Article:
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Staying positive is the key: Marshall

Published: Monday, June 16, 2008, 14:33 [IST]
 
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Bridgetown: Typifiying the confidence in both camps, Xavier Marshall and Beau Casson have predicted victory for their respective sides in the third and final Test between West Indies and Australia.

Australia declared their second innings on 439 for five during the lunch interval on the fourth day of the Test at Kensington Oval, and then restricted West Indies to 235 for three in their second innings when stumps were drawn.

Marshall has hit the top score so far in the West Indies innings of a career-best 85 before he was caught at short leg off Casson.

"I think the guys will have to come out positive and the first hour will be very important," Marshall said.

"We just have to stick in there for the first hour and take it from there. We always believe in ourselves."

For left-arm wrist spinner Casson, Marshall was his maiden Test wicket, and he too, looks forward to being part of a winning side.

"Anything can happen in cricket, but I certainly love being in our position," Casson said.

"A fifth day pitch is always going to be hard work. . .But we've got a lot of options, which is a fantastic position to be in. . .It's going to be a good Test for us, but we're up to it."

Marshall and Casson are the youngest members on their respective sides, and they each achieved memorable personal milestones.

Marshall's innings was his highest score in first-class cricket, and has eased concerns about his lack of experience, especially a first-class hundred.

"I'm not surprised with myself," he said. "I've been working hard for the past few months. It is paying off now.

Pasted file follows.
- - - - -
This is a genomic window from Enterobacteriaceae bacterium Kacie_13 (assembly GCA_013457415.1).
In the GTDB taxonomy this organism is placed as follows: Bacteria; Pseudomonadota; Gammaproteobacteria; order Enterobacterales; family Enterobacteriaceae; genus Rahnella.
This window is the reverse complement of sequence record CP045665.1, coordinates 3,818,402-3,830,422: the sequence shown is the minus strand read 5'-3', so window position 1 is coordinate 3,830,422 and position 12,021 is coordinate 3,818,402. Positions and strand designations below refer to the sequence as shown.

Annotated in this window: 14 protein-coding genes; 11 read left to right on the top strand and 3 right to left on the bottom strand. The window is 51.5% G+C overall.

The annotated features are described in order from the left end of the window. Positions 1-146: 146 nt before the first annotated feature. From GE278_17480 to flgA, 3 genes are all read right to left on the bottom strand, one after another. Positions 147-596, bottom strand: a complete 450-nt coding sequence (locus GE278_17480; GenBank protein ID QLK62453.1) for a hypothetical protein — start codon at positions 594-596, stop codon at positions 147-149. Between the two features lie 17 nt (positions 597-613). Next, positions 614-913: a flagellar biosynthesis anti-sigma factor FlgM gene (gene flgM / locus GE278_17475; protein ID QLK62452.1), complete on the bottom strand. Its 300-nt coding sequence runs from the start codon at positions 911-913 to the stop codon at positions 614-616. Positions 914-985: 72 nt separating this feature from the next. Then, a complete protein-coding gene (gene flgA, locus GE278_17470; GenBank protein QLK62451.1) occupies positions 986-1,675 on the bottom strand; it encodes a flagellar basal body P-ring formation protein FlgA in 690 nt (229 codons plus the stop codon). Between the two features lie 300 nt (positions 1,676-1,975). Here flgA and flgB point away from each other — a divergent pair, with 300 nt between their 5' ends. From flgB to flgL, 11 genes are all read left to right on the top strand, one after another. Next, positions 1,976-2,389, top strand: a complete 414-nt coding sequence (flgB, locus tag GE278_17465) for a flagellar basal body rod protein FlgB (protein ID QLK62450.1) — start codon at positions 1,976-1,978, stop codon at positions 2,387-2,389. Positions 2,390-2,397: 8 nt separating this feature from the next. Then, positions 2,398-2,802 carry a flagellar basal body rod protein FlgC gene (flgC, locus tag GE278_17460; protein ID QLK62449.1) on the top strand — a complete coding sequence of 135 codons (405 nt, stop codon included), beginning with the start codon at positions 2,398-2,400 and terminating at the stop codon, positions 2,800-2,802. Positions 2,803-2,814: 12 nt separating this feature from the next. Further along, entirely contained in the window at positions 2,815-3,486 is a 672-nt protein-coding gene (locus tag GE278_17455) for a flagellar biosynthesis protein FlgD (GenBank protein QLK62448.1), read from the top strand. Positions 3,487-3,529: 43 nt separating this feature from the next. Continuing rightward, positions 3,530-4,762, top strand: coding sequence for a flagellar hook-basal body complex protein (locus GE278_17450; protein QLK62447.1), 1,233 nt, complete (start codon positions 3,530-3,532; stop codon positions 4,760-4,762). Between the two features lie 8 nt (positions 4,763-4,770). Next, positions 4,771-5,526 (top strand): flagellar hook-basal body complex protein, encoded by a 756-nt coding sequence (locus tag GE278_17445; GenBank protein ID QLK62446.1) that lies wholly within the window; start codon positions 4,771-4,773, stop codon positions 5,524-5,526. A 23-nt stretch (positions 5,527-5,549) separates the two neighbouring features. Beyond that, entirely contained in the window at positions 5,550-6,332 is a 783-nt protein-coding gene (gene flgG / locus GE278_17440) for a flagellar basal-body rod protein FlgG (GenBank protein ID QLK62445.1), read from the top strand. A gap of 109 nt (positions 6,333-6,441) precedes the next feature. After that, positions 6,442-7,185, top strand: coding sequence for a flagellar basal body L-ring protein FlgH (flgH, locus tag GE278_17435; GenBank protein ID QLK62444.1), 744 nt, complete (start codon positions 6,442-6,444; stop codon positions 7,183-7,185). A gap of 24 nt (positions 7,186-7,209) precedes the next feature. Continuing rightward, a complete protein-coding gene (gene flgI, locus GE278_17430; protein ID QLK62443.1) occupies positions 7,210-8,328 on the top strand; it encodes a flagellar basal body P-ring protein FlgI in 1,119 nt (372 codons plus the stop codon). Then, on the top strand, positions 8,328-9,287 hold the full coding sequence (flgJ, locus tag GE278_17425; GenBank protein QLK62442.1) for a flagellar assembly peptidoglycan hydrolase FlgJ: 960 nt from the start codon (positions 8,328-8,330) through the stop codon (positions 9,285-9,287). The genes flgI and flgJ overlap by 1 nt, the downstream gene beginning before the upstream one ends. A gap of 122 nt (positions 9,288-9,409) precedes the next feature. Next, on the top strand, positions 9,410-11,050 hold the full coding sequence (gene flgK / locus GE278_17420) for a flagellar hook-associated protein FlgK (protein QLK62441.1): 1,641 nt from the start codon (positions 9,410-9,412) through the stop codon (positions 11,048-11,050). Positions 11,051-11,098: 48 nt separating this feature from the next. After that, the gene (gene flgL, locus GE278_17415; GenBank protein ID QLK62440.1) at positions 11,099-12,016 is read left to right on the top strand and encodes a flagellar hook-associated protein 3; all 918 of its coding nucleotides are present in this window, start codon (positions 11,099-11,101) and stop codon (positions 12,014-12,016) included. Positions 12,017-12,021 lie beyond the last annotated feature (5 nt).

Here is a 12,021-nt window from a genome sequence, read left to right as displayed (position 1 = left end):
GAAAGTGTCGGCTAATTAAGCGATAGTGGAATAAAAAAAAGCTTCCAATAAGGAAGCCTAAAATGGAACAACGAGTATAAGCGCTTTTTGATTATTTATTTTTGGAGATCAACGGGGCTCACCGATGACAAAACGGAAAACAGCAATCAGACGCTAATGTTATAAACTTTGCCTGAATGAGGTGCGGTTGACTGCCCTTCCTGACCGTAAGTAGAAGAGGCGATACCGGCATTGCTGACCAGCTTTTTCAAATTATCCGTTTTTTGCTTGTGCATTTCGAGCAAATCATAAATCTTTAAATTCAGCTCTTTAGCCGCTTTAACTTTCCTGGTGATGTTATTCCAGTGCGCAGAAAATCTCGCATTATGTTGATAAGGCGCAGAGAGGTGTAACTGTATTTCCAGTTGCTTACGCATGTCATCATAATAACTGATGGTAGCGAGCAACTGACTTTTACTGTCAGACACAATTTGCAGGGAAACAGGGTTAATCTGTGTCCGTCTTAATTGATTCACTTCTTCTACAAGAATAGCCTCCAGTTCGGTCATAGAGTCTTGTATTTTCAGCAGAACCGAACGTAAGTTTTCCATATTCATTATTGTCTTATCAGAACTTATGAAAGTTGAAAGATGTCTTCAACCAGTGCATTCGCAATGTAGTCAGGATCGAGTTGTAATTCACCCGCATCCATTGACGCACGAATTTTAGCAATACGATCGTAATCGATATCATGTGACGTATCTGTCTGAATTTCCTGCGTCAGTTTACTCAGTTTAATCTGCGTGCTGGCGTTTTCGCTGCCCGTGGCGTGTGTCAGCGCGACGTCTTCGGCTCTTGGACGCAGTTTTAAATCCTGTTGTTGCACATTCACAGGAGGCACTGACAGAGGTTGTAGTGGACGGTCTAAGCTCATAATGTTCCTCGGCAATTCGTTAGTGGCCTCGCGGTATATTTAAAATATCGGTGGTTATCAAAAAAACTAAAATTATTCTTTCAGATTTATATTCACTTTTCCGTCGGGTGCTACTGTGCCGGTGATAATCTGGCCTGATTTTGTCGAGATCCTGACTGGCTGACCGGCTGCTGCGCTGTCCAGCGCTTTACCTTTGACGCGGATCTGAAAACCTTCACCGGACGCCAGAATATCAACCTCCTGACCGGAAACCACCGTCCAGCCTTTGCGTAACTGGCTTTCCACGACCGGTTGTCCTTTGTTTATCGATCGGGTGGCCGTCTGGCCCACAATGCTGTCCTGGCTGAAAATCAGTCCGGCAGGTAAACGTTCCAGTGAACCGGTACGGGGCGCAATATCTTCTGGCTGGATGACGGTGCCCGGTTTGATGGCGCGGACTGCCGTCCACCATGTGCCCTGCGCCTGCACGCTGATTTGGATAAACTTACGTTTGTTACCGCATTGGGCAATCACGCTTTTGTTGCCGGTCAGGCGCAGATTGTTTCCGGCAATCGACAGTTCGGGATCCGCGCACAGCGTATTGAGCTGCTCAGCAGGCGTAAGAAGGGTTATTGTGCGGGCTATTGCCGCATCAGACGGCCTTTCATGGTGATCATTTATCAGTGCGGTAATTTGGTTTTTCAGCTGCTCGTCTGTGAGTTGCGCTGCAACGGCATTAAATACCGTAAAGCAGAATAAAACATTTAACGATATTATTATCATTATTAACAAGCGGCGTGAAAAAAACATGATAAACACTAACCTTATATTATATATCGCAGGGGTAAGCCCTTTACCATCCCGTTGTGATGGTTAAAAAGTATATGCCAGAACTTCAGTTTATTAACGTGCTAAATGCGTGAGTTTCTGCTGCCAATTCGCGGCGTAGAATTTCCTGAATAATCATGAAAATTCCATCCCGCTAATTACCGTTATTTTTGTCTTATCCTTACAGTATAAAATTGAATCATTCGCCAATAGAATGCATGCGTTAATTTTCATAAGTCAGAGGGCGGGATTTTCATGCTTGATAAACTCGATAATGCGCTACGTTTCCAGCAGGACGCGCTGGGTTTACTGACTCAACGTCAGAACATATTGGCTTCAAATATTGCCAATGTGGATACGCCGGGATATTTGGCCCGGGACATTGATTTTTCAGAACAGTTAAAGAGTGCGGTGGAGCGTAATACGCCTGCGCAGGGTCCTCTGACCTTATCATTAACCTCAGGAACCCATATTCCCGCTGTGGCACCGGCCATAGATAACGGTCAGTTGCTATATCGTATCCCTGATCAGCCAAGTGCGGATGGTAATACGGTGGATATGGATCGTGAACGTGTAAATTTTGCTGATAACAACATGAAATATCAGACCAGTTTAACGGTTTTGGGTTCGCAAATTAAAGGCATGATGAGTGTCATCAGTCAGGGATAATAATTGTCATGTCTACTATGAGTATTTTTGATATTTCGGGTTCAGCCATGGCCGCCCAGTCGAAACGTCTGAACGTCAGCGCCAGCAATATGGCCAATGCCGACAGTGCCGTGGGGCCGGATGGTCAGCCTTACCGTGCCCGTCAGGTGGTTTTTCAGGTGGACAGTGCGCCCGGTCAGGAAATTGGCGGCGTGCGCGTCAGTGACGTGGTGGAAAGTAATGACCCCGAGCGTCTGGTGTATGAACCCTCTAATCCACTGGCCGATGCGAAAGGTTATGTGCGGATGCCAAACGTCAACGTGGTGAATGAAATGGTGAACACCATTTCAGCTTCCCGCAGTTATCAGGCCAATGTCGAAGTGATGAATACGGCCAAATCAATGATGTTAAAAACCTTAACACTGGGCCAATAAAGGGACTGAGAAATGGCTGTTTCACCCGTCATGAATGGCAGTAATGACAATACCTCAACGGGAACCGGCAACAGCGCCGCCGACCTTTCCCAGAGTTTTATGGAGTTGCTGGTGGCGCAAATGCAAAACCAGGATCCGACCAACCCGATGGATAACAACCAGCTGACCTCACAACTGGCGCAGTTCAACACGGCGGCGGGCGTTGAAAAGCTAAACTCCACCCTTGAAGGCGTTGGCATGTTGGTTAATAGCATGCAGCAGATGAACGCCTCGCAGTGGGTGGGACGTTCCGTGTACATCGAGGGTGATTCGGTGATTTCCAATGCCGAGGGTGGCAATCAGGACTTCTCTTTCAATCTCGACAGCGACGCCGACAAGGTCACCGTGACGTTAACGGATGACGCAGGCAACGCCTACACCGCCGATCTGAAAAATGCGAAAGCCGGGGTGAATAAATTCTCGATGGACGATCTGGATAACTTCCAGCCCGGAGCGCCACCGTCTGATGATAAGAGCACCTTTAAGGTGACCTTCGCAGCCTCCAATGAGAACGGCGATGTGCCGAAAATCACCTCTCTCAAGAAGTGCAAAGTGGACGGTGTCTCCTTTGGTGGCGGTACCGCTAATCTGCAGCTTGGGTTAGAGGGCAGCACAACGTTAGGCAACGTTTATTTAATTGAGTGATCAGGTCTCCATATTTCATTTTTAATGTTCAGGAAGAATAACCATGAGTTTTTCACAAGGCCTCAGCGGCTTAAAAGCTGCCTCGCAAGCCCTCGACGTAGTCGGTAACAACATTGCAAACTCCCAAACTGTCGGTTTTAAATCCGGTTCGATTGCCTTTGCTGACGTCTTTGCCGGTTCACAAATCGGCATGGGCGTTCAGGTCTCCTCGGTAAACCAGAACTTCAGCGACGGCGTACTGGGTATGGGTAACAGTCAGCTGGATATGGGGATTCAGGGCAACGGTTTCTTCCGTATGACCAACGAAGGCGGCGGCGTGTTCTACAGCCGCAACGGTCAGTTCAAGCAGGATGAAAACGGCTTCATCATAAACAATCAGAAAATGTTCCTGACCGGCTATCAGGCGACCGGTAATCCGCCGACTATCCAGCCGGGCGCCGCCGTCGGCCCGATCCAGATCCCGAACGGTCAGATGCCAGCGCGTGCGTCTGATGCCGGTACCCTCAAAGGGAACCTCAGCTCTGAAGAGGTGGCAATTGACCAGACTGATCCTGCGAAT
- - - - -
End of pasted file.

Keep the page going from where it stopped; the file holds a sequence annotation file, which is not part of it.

"I've been training harder, talking to guys who have been playing for a long time. I am doing things that are right, things that will get me through.

"I go to training on time, try not to get out in the nets and bat like how I would play in the middle."

The scalp of Marshall was Casson's maiden Test wicket and he feels under no pressure, following in the wake of Shane Warne and Stuart MacGill as the first-choice spin bowler in the Australia side.

"I think we know that Shane Warne is a once-in-a-lifetime bowler and Stuey MacGill is not far behind," he said.

"There is always going to be pressure playing at this level. We have got a fantastic first-class set-up, and when you are not performing, there are other people to take your spot.

"I think it is up to each individual player. You have your own standards and you try to keep them, but I'll do the best I can and hope it will be good enough."

"But I will never be Shane Warne or Stuart MacGill. . .They are geniuses and I have no shame in saying this. I love watching them bowl, and I am trying to mimic them every time I play cricket.

"It's my goal to be as good as them, but if I do not get there, it will be a lot of fun trying."

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